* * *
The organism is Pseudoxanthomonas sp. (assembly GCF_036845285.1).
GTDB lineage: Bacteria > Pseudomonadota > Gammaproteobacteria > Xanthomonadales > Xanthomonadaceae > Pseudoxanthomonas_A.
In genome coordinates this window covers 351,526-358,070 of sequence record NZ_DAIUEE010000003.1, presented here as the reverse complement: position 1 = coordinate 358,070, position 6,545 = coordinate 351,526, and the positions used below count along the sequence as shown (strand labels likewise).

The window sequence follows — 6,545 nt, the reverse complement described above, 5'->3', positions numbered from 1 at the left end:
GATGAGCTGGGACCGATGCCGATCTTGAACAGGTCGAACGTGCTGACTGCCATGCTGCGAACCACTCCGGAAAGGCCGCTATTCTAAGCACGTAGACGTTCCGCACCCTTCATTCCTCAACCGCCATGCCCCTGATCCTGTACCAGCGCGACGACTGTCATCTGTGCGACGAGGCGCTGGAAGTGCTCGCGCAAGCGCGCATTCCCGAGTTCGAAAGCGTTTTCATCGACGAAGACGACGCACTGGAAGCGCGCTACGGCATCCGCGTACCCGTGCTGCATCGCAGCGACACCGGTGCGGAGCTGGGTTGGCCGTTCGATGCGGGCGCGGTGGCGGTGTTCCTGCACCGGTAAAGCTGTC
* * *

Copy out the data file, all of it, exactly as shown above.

The organism is Pseudoxanthomonas sp. (assembly GCF_036845285.1).
GTDB lineage: Bacteria > Pseudomonadota > Gammaproteobacteria > Xanthomonadales > Xanthomonadaceae > Pseudoxanthomonas_A.
In genome coordinates this window covers 351,526-358,070 of sequence record NZ_DAIUEE010000003.1, presented here as the reverse complement: position 1 = coordinate 358,070, position 6,545 = coordinate 351,526, and the positions used below count along the sequence as shown (strand labels likewise).

The window sequence follows — 6,545 nt, the reverse complement described above, 5'->3', positions numbered from 1 at the left end:
GATGAGCTGGGACCGATGCCGATCTTGAACAGGTCGAACGTGCTGACTGCCATGCTGCGAACCACTCCGGAAAGGCCGCTATTCTAAGCACGTAGACGTTCCGCACCCTTCATTCCTCAACCGCCATGCCCCTGATCCTGTACCAGCGCGACGACTGTCATCTGTGCGACGAGGCGCTGGAAGTGCTCGCGCAAGCGCGCATTCCCGAGTTCGAAAGCGTTTTCATCGACGAAGACGACGCACTGGAAGCGCGCTACGGCATCCGCGTACCCGTGCTGCATCGCAGCGACACCGGTGCGGAGCTGGGTTGGCCGTTCGATGCGGGCGCGGTGGCGGTGTTCCTGCACCGGTAAAGCTGTC